The provisions of section 2 of the General Law Proclamation 2B Of 1884 also bear reference. That section reads:-

In all suits, actions or proceedings, civil or criminal, the law to be administered shall, as nearly as the circumstances of the country will permit, be the same as the law for the time being in force in the colony of

the Cape of Good Hope: Provided, however, that in any suits, actions or proceedings in any courts, to which all the parties are Africans, and in all suits, actions or proceedings whatsoever before any Basuto Court, African law may be administered……”

[21] Although section 14 (1) of the Laws of Lerotholi is on allocation of property, it is nevertheless a clear indication, in my view, that the written instructions of the deceased must be respected in a matter such as this. That section reads:-

If a man during his lifetime allots his property amongst his various houses but does not distribute such property, or if he dies leaving written instructions regarding the allotment on his death, his wishes must be carried out, provided the heir according to Basuto custom has not been deprived of the greater part of his father’s estate.”

[22] Now, it is important to bear in mind that, but for the will in question, the Appellants do not dispute the fact that the First Respondent was properly and duly appointed a customary heir to both Kopano and ‘Malebenya.

[23] Guni J pointed out in her judgment that in terms of Sesotho customary law a wife is regarded as a minor. Indeed Sebastian Poulter: Family Law and Litigation in Basotho Society observes at page 292:

[t]he (customary law) widow obviously has no right of disposition either by allocation during her lifetime or by testamentary instrument.”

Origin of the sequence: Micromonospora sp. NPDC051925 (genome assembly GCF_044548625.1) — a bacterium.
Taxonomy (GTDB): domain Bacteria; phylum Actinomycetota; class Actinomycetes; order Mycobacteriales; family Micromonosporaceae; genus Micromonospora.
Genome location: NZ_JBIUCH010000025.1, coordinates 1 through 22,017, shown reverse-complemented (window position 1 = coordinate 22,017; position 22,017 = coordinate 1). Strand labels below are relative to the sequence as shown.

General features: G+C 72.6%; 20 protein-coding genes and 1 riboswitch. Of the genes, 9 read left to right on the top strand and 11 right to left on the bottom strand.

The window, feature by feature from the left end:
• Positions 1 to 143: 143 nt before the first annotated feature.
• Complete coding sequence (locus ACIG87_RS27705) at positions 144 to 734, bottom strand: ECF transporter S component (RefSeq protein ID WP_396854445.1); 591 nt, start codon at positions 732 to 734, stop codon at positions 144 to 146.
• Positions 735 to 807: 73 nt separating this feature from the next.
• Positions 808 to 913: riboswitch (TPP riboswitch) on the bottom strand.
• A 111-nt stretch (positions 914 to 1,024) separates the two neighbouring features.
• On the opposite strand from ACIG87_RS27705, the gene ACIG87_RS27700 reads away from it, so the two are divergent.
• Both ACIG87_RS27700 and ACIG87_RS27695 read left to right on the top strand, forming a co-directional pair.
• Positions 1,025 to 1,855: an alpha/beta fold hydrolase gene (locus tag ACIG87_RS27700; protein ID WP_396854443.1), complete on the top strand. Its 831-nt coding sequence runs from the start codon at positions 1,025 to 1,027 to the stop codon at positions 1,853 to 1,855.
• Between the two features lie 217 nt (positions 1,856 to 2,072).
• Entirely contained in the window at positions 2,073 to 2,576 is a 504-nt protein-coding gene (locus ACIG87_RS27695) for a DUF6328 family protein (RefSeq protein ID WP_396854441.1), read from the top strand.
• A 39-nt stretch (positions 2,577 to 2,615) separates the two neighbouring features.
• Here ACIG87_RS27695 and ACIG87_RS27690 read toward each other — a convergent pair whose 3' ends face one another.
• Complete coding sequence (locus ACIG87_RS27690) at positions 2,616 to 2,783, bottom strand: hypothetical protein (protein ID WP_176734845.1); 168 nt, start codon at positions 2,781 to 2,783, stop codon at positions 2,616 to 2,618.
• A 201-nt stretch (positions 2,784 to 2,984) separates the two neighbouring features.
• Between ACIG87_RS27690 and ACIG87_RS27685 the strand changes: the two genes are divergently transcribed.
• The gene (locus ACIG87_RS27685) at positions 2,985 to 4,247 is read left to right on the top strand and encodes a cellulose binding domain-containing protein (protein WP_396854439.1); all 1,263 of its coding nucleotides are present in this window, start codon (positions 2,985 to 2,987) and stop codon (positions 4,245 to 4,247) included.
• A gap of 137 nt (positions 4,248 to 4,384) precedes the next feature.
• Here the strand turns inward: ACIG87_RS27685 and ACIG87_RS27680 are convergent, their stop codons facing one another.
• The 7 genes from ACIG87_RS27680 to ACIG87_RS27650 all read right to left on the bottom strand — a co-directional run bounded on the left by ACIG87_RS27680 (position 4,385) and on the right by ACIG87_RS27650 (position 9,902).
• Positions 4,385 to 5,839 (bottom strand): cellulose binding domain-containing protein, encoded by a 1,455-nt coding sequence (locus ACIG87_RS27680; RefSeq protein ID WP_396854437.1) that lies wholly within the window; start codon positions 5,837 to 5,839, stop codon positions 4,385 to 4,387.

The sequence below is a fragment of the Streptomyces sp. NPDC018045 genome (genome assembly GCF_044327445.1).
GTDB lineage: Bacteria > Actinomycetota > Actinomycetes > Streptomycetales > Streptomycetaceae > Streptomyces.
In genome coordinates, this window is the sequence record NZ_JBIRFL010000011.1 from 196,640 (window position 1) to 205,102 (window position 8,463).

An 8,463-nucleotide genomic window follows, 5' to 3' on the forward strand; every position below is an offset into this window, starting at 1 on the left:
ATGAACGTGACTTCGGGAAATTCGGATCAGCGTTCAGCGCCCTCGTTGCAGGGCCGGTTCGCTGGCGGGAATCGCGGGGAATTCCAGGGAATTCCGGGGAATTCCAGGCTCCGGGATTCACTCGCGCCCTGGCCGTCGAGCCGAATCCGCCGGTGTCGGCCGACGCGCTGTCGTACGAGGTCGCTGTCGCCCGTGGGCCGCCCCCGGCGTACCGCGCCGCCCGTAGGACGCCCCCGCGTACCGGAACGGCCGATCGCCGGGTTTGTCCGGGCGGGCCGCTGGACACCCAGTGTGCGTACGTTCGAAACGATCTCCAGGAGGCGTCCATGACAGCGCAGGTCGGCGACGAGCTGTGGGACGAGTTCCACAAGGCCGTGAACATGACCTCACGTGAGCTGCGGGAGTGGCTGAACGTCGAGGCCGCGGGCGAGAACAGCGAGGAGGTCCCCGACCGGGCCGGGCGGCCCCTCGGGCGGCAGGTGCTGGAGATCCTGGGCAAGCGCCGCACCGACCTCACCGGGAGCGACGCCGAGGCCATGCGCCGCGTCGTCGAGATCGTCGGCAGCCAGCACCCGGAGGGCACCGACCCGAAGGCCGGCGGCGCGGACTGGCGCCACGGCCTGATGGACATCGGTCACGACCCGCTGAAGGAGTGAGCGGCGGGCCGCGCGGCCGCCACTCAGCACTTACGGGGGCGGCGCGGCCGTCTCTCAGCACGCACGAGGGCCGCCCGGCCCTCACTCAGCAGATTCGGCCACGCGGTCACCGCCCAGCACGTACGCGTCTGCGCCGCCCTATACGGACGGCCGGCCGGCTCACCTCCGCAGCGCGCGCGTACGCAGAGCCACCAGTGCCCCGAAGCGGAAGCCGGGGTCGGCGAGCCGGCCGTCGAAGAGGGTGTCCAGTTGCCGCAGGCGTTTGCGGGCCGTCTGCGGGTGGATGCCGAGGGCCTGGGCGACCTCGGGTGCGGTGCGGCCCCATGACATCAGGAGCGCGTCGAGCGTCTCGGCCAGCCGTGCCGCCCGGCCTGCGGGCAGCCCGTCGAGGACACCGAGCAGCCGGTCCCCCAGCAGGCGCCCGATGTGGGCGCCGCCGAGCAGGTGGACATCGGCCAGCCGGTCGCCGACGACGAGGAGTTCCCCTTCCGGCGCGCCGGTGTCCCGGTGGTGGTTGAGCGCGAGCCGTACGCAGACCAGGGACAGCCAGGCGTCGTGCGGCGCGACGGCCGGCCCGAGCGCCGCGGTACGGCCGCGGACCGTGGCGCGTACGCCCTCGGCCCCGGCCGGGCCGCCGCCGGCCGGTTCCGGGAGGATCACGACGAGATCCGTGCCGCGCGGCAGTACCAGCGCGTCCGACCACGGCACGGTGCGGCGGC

With respect to the learned author, this statement now requires qualification. It is plainly a statement representing the classical traditional viewpoint expressed twenty nine years ago. In my judgment the correct legal position is that a customary law widow does have the right of disposition by testamentary instrument provided she satisfies two requirements namely:

(1) that she has abandoned a customary mode of life in favour of a European way of living;

(2) that the heir is not thereby deprived of more than half of the estate.

Indeed it requires to be stressed that provided these requirements are met, section 5 of the Law of Inheritance Act 1873 applies. That section provides as follows:-

5. Every person competent to make a will shall have full power by any will executed after the taking effect of this Part to disinherit or omit to mention any child, parent, relative or descendant without assigning any reason for such disinheritance or omission, any law, usage or custom now or heretofore in force in Basutoland notwithstanding: and no such will as aforesaid shall be liable to be set aside as invalid, either wholly or in part, by reason of such disinheritance or omission as aforesaid.” (Emphasis added)

The words “competent to make a will” provide a clear indication, in my view, that this Act is limited to persons who have abandoned a customary way of life and have adopted a European mode of living. On this construction, therefore, the section did not avail Malebenya.

[24] The learned Judge a quo was correct in my view, in concluding that ‘Malebenya could not in law revoke her late husband’s wish. It is for that matter trite that Sesotho customary law simply does not permit a testator to deprive the customary heir of more than half of the deceased’s estate. See the internal conflict of Laws in Lesotho: W.C.M. Maqutu and AJGM Sanders, at p387. The learned authors make the point in these terms:-

“…the customary law, while making allowance for testate succession, does not permit a testator to deprive the customary heir ….of more than half of the estate”. See Mokorosi vs Mokorosi 1954 HCTLR 24. See also section 14 (1) of the Laws of Lerotholi referred to in paragraph [21] above.

[25] In the light of these considerations, therefore, there can be no question of ‘Malebenya lawfully “disinheriting” the First Respondent in this matter. It is necessary to add also that there was no reasonable justification at all in purporting to disinherit him. The fact that she did so merely because the First Respondent’s mother had sued her and was thus “disrespectful” to her is not sufficient justification to disinherit the First Respondent himself. It seems not right that he should literally be punished for the sins of his mother as has happened here.

[26] In the result, the appeal is dismissed with costs.




I Concur: ________________________



I Concur: ______________________



For Appellant: Adv. M. Mokoko

For Respondents: Mr E.H. Phoofolo

Delivered at Maseru this 20th day of April 2005